Massage Benefits

Promote relaxation, reduce tension, increase your body’s awareness/movement, reduce stress, improve immune system and more!

Below is a list of the organ systems and what happens to each through massage or bodywork

Integumentary System
• Mechanically warms the skin with friction
• Increases circulation of blood and lymph within the skin
• Stimulates sebaceous (oil) gland secretions which make the skin more supple and pliable
• Stimulates sweat production which cools the body upon evaporation of sweat
• Breaks down fascial adhesions in the subcutaneous layer (superficial fascia) to restore circulation and movement to skin

Skeletal System
• Joint movement stimulates synovial fluid production which cushions and lubricates synovial joints (think knees!)
• Increases the health of skeleton by enhancing circulation of blood and lymph to and from the bones

Muscular System
• Increases nutrition and development of muscles by enhancing circulation of blood and lymph to and from the muscles
• Increases the excitability of muscles, making them more sensitive to nerve impulses
• Discourages the formation of lactic acid in muscles following physical exertion
• Accelerates recovery of fatigued muscles by reducing the lactic acid buildup
• Increases heat in and around muscles to loosen fasica and restore movement and circulation to the muscles
• Decreases hypertonicity in muscles and tendons

Nervous System
• Increases production of dopamine, a pain-relieving chemical involved in voluntary movement and clear thinking
• Increases production of endorphins, strong pain-relieving chemicals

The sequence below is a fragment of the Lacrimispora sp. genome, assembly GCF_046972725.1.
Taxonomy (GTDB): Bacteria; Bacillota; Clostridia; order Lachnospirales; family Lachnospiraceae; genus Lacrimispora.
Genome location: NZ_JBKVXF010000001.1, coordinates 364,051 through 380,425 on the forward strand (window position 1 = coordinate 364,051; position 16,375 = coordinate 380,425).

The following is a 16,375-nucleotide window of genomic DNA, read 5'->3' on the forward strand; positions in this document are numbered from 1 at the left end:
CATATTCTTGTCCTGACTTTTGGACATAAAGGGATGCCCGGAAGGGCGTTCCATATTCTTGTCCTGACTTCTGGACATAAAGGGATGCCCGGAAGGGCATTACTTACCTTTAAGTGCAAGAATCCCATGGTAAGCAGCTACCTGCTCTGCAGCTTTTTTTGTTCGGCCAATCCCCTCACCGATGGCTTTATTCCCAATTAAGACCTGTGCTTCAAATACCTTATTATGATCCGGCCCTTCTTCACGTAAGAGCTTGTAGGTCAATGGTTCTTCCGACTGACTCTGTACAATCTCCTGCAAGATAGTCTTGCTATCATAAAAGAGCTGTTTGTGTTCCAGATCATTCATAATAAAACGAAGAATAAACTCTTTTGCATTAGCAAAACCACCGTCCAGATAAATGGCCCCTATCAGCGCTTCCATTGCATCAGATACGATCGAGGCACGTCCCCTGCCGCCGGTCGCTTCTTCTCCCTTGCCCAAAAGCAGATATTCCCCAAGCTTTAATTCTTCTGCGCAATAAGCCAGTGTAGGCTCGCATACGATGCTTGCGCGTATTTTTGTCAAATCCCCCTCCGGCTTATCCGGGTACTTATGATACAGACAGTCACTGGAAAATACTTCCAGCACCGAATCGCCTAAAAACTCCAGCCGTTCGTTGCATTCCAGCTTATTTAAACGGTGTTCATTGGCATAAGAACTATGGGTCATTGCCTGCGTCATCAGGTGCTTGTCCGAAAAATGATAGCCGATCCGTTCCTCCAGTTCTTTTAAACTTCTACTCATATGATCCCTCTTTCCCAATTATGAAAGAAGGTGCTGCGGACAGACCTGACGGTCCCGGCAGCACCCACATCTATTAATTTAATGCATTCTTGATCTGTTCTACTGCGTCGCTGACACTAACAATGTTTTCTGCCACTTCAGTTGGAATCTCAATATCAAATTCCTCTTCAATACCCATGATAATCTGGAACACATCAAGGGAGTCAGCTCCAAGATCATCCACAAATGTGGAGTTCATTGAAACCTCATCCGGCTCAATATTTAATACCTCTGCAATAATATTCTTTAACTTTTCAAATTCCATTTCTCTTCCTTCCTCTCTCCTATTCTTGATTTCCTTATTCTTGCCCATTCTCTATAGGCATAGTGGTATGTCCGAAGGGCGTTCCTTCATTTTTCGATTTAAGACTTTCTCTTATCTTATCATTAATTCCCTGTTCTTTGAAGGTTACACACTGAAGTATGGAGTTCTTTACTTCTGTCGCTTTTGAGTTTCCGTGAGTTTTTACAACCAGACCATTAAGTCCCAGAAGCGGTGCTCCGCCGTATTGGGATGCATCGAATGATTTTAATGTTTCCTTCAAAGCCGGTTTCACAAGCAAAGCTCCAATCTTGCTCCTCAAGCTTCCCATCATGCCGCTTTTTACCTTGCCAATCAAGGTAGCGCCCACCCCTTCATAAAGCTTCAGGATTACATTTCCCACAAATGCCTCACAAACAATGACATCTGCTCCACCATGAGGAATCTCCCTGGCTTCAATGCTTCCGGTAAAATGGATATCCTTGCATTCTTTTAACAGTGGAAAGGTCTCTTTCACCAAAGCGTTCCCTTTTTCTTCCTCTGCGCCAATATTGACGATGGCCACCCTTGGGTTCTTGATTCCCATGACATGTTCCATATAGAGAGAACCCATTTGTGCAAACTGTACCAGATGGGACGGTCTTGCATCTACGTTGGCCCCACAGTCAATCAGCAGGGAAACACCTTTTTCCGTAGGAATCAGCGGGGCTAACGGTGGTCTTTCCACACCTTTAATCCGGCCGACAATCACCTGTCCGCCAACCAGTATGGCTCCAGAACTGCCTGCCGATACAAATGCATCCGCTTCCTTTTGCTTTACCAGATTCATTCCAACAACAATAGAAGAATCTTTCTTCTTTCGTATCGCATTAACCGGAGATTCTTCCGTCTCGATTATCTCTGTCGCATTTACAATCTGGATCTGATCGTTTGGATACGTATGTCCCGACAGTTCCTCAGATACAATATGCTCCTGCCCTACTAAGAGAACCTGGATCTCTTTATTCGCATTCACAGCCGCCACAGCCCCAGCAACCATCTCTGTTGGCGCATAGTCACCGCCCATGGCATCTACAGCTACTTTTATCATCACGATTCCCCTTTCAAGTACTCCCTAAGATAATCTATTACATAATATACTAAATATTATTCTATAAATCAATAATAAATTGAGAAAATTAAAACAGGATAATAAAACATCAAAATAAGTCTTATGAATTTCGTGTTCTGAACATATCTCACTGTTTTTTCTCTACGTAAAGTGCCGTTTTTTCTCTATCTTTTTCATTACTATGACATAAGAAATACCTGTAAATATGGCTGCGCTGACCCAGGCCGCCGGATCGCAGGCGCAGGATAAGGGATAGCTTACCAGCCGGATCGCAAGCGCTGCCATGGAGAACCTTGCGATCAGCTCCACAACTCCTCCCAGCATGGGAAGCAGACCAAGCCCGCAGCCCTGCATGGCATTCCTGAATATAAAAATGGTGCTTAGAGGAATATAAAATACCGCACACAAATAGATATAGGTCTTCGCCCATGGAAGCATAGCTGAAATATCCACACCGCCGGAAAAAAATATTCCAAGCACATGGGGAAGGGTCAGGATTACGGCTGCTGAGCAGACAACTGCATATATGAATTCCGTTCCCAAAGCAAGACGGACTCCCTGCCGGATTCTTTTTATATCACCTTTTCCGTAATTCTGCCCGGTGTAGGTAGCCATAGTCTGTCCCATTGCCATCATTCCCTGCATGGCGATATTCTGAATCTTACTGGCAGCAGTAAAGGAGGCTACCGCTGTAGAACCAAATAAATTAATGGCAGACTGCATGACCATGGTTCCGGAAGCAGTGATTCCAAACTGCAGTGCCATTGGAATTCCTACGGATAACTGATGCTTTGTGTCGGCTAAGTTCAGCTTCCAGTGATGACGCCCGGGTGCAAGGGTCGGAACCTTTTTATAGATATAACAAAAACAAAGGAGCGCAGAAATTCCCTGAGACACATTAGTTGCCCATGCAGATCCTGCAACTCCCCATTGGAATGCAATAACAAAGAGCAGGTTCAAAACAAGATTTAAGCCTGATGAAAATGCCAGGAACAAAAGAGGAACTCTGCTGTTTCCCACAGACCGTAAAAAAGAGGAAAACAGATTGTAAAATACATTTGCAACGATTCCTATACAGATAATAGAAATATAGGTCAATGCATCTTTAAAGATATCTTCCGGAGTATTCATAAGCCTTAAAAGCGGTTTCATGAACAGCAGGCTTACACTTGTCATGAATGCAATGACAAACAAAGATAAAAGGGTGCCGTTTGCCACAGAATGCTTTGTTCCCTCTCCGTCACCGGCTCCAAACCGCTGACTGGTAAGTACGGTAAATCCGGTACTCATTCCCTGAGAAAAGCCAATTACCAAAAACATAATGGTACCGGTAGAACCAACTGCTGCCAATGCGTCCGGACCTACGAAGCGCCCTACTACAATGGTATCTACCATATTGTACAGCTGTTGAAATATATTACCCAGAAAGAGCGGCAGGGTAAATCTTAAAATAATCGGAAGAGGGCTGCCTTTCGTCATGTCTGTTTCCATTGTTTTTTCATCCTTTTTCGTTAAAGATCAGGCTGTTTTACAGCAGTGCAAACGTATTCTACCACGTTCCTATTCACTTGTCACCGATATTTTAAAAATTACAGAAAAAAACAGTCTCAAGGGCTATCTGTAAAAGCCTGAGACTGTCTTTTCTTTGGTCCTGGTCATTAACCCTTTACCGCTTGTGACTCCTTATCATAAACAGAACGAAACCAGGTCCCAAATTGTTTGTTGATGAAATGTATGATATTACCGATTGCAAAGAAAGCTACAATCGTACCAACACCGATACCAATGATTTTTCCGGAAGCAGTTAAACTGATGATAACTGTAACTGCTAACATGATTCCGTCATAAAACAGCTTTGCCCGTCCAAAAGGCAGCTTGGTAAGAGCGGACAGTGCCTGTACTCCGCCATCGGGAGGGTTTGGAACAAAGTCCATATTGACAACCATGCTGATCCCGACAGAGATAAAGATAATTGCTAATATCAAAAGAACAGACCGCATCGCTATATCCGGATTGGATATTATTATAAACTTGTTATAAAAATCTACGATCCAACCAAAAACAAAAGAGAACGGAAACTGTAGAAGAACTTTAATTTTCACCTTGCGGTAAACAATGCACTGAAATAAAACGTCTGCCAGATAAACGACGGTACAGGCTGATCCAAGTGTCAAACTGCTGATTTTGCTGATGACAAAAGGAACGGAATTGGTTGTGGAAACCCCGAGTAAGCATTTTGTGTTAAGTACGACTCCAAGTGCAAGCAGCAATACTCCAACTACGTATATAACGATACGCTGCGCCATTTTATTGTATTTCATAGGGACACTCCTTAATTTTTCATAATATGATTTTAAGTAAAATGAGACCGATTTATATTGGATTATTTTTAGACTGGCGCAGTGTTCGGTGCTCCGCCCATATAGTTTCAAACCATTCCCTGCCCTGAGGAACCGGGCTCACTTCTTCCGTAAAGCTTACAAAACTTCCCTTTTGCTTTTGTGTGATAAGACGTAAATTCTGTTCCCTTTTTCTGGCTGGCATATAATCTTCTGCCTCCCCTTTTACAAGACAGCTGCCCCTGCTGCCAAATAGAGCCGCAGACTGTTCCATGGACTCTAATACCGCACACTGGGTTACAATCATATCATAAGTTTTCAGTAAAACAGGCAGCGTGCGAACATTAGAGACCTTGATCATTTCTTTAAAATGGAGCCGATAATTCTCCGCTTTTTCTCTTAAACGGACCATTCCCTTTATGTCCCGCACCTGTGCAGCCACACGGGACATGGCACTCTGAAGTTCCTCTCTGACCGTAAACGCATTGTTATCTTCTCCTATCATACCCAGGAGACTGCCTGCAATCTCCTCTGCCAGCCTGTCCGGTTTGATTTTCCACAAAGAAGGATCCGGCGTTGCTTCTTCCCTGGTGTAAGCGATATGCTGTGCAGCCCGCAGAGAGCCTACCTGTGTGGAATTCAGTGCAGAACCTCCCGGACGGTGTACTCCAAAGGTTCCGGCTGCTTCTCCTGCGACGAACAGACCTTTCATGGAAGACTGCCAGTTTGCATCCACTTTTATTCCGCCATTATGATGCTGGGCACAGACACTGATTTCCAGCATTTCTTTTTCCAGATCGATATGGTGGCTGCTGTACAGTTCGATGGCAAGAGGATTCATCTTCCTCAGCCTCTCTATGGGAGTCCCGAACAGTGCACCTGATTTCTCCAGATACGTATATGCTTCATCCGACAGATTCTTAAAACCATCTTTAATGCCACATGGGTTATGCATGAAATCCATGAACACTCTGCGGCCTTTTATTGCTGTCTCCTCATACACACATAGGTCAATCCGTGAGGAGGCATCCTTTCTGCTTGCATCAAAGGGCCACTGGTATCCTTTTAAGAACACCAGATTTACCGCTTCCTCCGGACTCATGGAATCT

• Increases production of enkephalins, strong pain relievers involved in sensory integration
• Increases secretion of oxytocin, a chemical that increases the pain threshold, stimulates smooth muscle contractions, decreases sympathetic nervous system activity, and has sedative effects
• Increases production of serotonin, which generally diminishes pain and appetite, regulates moods and sleep patterns, and stimulates smooth muscle contractions
• Decreases production of cortisol, a natural anti-inflammatory produced in response to stress that can accelerate tissue breakdown and prevent tissue repair
• Decreases substance P, a neurotransmitter that triggers the pain response

Circulatory System
• Increases circulation of blood and lymph in and around the area being addressed
• Reduces the symptoms of ischemia (lack of blood flow) by increasing circulation to capillaries with poor blood flow
• Increase permeability of capillary walls, enhancing delivery of oxygen and nutrients
• Sustained percussion can cause vasodilation deep within the area being addressed to increase blood flow
• Increases circulation of lymph to help the body fight germs
• Increases circulation of lymph which increases removal of metabolic waste
• Reduces edema

Respiratory System
• Encourages slow, deep contraction of the diaphragm which helps remove carbon dioxide waste via the lungs
• Percussive techniques can relieve chest congestion by loosening mucus within lungs

Digestive System
• Enhances the digestive process reflexively by stimulating the parasympathetic nervous response
• Mechanically pushes indigestible waste through the intestines

Urinary System
• Increases cellular and chemical waste excreted via urine
• Encourages constriction of the smooth muscle of the urinary bladder to eliminate more urine as a reflexive response of the parasympathetic nervous system

Endocrine System
• Increase delivery of hormones and other chemicals as a result of increased circulation of blood
• Reduces levels of cortisol and norepinephrine (noradrenaline), stress-related hormones

(Source: Introduction to Massage Therapy, Lippincott Williams & Wilkins, 2008)

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